Skating toward the future
Once upon a time, Estacada's first city park was just a dream.
Now, the city's Parks and Recreation Commission is poised to celebrate the five-year anniversary of Wade Creek Skate Park.
The skate park was the second major project at Wade Creek Park, which first opened in 2008 and includes a playground, restrooms and a picnic pavilion. The skate park was completed in 2012 and has since engaged a variety of people from Estacada and beyond.
"It brings people in from Portland who have heard of the park," Estacada City Manager Denise Carey said, noting that visitors will sometimes stop by City Hall to ask about it. "The (skate) bowl is really challenging, and it has something for all levels."
In observance of the anniversary, members of the Parks and Recreation Commission will host a celebratory event from 11 a.m. to 3 p.m. Saturday, May 6, in the park. The day will include skate demonstrations, volleyball and horseshoe tournaments and a free hot dog lunch. Parks commissioners also will discuss future plans for the park, including an amphitheater.
Jae Chun, a member of the Parks and Recreation Commission, is looking forward to the event.
"The best part of party will be seeing great smiling faces," he said. "You can't go wrong there."
History of the park
Long before it was a city park, the area was home to the Estacada Timber Festival. Carey estimated that the pond was installed sometime prior to the 1980s to facilitate some of the event's competitions.
Once the Timber Festival found a new location, the area was home to a lumber company and later a youth center.
The city purchased the property in 2005, and three years later, officials broke ground on the new Wade Creek Park.
Carey noted that community members were excited to have the park.
"With the (Mt. Hood National) Forest, there's so much beauty around us," she said. "I don't think anyone missed not having a city park before Wade Creek Park, but now that we do have that, if we didn't have it people would miss it."
Carey also praised the park's central location.
"It's nice to have beauty in the city, and be able to take kids for a spur of the moment picnic," she said.
In 2011, city officials and parks leaders held a groundbreaking ceremony for the future skate park, which was the next addition to the area. Dreamland Skateparks designed the park, and the city received a grant from the Oregon State Parks and Recreation Department to facilitate the construction.
Upon completion, the skate park covered 10,000 square feet. Additional elements that were created during the second phase of the park's construction were horseshoe pits, a sand volleyball court and sand play areas for children.
A grand opening ceremony for the skate park was held in May 2012. Hosted by the members of the Parks and Recreation Commission, more than 200 people attended the event, which included live music, skate and BMX bike demonstrations, volleyball games and a free hot dog lunch.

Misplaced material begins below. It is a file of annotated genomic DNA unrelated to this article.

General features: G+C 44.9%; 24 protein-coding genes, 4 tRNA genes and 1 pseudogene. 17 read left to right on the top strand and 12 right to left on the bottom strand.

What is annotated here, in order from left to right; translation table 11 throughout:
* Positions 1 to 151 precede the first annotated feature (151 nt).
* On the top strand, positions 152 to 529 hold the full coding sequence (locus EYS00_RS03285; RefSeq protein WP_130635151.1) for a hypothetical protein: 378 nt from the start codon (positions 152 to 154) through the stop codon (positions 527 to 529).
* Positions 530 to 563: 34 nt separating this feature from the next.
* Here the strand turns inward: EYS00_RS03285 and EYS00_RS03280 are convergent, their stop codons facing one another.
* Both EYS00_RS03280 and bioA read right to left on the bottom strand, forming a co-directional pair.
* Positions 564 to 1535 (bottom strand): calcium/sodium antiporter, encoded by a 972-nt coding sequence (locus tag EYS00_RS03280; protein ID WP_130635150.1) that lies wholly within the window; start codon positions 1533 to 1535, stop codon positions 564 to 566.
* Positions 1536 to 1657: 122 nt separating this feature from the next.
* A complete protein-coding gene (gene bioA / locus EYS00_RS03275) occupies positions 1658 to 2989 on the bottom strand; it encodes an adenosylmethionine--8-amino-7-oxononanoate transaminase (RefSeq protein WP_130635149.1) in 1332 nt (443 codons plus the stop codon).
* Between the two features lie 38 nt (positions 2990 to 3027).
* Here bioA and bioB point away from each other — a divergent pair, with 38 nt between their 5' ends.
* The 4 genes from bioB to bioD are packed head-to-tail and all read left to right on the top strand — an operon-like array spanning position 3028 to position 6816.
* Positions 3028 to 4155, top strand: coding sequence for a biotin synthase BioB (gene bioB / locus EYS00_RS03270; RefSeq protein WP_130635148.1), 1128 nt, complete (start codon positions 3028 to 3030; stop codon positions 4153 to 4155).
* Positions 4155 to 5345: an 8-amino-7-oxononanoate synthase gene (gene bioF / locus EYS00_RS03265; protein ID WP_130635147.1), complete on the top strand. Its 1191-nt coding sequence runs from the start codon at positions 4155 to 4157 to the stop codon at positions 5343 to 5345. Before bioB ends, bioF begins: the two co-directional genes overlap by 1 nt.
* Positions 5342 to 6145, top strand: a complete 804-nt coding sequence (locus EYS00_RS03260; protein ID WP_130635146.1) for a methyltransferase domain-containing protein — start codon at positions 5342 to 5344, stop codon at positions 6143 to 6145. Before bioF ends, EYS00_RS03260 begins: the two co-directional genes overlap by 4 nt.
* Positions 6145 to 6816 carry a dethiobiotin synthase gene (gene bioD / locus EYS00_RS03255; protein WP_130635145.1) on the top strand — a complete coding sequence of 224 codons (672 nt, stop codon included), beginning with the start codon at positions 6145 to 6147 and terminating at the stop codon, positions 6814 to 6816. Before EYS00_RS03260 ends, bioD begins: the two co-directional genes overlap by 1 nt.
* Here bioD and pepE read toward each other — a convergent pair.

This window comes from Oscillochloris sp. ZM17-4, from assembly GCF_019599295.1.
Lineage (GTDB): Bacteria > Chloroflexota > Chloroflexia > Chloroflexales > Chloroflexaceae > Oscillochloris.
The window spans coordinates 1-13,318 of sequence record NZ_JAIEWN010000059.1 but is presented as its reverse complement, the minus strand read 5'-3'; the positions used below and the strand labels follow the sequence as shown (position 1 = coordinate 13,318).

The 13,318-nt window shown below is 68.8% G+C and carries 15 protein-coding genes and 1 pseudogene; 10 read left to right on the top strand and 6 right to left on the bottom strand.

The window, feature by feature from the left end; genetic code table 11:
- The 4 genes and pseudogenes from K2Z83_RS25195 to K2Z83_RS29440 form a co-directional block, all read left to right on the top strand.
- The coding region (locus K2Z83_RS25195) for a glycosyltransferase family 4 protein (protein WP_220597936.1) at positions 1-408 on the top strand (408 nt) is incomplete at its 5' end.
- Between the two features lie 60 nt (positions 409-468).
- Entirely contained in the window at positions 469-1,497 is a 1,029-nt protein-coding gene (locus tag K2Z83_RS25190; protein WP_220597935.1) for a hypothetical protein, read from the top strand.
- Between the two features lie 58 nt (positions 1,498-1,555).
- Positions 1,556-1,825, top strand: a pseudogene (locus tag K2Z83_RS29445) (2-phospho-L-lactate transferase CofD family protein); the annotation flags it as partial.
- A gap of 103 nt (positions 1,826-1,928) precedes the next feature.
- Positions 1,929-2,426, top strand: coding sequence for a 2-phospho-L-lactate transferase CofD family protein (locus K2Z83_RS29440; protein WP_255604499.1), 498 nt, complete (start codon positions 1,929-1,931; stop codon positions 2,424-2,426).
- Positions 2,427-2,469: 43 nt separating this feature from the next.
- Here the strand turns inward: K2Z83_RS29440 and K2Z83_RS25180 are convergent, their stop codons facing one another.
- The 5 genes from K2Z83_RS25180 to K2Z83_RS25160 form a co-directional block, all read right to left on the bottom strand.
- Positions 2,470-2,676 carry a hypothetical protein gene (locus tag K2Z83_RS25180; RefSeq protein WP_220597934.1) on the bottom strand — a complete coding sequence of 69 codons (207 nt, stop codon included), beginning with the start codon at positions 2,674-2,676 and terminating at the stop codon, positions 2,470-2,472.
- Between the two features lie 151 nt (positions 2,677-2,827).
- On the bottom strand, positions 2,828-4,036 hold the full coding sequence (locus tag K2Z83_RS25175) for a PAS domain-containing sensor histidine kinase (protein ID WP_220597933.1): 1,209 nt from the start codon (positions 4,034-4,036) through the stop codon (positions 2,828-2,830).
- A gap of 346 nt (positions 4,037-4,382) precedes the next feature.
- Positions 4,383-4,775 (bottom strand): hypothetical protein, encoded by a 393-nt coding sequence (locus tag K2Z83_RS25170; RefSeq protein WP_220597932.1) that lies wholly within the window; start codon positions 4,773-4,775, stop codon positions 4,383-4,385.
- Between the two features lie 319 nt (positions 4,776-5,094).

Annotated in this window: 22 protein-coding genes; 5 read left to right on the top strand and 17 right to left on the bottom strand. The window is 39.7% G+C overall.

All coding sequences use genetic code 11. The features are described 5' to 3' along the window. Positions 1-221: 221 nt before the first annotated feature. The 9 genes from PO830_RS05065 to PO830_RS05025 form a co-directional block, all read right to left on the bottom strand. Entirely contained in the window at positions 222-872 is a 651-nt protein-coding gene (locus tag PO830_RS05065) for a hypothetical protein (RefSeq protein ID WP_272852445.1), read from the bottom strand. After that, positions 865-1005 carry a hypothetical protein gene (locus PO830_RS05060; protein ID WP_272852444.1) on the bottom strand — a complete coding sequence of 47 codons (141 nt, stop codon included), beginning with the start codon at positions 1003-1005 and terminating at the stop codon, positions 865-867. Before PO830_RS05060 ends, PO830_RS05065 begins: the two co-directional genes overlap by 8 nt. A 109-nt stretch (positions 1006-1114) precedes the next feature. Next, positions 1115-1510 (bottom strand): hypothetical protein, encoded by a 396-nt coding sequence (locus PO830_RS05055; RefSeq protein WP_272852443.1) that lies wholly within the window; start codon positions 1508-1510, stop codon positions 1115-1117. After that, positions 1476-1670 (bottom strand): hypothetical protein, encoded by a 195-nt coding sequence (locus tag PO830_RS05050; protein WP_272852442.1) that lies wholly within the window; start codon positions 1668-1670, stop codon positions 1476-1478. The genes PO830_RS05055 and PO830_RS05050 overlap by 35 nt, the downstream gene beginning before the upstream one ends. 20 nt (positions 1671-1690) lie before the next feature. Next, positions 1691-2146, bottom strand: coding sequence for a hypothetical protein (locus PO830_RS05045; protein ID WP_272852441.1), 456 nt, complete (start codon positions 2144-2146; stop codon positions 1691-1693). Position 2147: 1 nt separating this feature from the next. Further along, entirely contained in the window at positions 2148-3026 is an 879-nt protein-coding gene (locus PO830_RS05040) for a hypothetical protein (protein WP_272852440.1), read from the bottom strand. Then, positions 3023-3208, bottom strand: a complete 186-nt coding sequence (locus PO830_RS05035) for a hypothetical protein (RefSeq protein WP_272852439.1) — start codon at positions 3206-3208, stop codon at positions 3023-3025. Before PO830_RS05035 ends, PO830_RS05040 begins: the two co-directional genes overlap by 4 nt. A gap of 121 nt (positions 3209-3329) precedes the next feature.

"(The skate park is) a great asset for the community," Carey said. "We're really proud of it. Before the skatepark, there were lots of problems with kids skateboarding in places where there was a lot of traffic and pedestrians. It's made a really
big difference to have (the park)."
Paulina Menchaca, a member of the Parks and Recreation Commission, appreciates that a variety of ages are engaged at the park.
"Especially with the skate park, it draws a younger crowd," she said.
Looking to the future
During the May 6 event, parks commissioners will have a booth to discuss phase three of Wade Creek Park.
Skip Haak, who is leading the commission's phase three subcommittee, said sometime this summer they hope to connect with a landscaper for a cost estimate and render-
ings for the amphitheater, which would be located behind the pond and adjacent to the library's expanded parking
Ideally, Haak added, funding would be secured by 2018, and construction would begin between 2019 and 2021.
Parks and Recreation Commissioners hope the amphitheater becomes a central gathering space for the community.
"The whole community has a use for it," Chun said.
In addition to the amphitheater, reducing the area of the pond is also being considered.
"We want to enhance the habitat, and create more of a natural stream environment with wetland," Haak said, adding that he believes the area has a lot of potential that has not yet been realized. "I want anybody — from people in the city to people visiting from out of state — to walk over to the back of the library window, and for their jaws to drop, and for them to say, 'Wow, I can't believe this is here. What a fantastic natural area.'"
Celebrating the park
Though many people are eager to discuss the future of Wade Creek Park, they are also grateful for what it offers now.
Menchaca credits Wade Creek Park with being an example for other recreational areas in the city.
"(Wade Creek Park) shows the possibilities of what we can do with our parks," she said.
Likewise, Carey believes the success of Wade Creek Park has been "the driving force behind creating new (parks)."
"As the city grows, we need to add more parks," she said. "It's an important part of being a healthy and active community."
Chun appreciates the opportunities for gathering and events Wade Creek Park provides the community.
"If you're looking for a good town activity center, Wade Creek Park is where it's at," he said.